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The .338WM kicks pretty hard and those other two kick a bit harder than that ;) From reading, I know that the .338WM handles (at least) up to 250gr bullets very well but I don't know anything about how well it does the 300gr really-high BC bullets (Tang probably can comment much more on this). The .338WM is also pretty common as far as cartridges go. There's another .338 you might want to include in your list as well... the .338/378 Weatherby (I think it's a touch bigger than the Lapua even).
 

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I have a 338 Marlin Express and a 338 Win Mag. The Marlin gets shot a lot more than the Win mag. I used to love recoil but age has caught up with my joints and I just don't handle it like I used to. Both rounds will reach out to my personal 400 yard maximum.
 

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I have prefered the 8.45 ,or .338 if you like, for serious long range work sinse the mid '80's. It is not "new",more like it has simply become better known,given it is "working" quite a bit in two theatres.Military folks always bring stuff home and it catches on with the puplic.

There were some articles in the gun rags acouple of decades ago about the .338-416 Rigby as a 300yrd+ elk gun.
 

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The .338 bullets are the highest diameter bullets that have good ballistic coefficients until you get to .510 diameter bullets for the 50 BMG. Consequently, they are an excellent choice for long-range hunting (and anti-personnel) purposes. The 338 Lapua Magnum is an amazing cartridge, but even in smaller cartridges, they have great potential.

Except for the .408 Cheytac http://www.cheytac.com/Products/CheyTac408.asp
 

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muleyskinner

I had the same thoughts as you. The 375 cheytac and the 408 cheytac are getting to be really popular choices for large caliber guns if you dont want the 50bmg. The BC is really good on both bullets in both 37 caliber and 40 caliber.
 

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muleyskinner

I had the same thoughts as you. The 375 cheytac and the 408 cheytac are getting to be really popular choices for large caliber guns if you dont want the 50bmg. The BC is really good on both bullets in both 37 caliber and 40 caliber.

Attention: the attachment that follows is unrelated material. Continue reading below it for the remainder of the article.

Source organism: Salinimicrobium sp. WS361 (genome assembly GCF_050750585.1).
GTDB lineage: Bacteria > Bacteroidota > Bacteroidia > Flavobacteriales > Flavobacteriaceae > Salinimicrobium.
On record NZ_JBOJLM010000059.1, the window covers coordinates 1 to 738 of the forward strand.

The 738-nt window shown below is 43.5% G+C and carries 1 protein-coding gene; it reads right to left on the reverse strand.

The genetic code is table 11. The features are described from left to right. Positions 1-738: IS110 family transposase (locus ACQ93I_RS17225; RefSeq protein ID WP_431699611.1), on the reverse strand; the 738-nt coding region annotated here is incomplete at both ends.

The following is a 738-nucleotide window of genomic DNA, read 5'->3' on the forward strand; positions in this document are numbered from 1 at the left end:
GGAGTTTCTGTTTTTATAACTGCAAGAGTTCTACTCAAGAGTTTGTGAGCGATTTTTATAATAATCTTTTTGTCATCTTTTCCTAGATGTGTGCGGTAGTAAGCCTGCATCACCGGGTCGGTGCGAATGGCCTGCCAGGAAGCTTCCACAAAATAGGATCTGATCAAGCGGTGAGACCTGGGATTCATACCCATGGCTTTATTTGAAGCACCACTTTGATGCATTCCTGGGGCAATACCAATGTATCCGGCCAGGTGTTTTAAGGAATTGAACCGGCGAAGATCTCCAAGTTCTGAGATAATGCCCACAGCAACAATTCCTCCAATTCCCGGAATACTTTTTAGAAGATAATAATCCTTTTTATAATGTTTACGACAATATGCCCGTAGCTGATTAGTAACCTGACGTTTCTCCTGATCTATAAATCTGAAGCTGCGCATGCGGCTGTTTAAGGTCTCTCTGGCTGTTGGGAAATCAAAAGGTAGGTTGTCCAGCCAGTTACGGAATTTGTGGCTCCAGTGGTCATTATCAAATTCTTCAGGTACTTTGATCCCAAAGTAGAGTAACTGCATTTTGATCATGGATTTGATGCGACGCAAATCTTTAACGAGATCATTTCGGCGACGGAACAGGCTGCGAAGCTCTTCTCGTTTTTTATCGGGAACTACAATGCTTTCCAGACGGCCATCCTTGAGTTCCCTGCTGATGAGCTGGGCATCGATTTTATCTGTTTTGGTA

You are now starting to get into huge case capacity cartridges. The Cheytac is also necked down to 338. In 338 Cal you wll burn about 148 grains of powder behind the 300 grain SMK for about 3300 FPS
 

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I think its more fun and challenging to sneak up to deer. :) Plus, its no where near as expensive as a custom chambered rifle or the back surgery after lugging it around all hunting season.
 

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I think its more fun and challenging to sneak up to deer. :) Plus, its no where near as expensive as a custom chambered rifle or the back surgery after lugging it around all hunting season.
Even then, you don't really need to sneak up on them that close... You can shoot even a .30-30 for 150yds shots on deer with authority... that isn't exactly sneaking up on anything ;)
 

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Yea but 20 feet is pretty darn close, I don't get that close very often, but I have had Pronghorns, Whitetails, and Mule deer all within that range.
 

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it has a different feel to it, too shoot an animal when its close enough to hit with a rock. Im also currious to know how a .338 WM would handle the 300 grain projectiles.
 

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You need a 1-8" twist for the 300s, although I'd probably want a little more speed than the WM can deliver, the 250 SMK is an excellent bullet for standard twist guns (1-10")
 

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shootin long up to 450-500 can be achieved taking just 2 shots a day.. i found that out this past year,,with my 30 06..out past that distance im not trying to beat any wind thats there..slim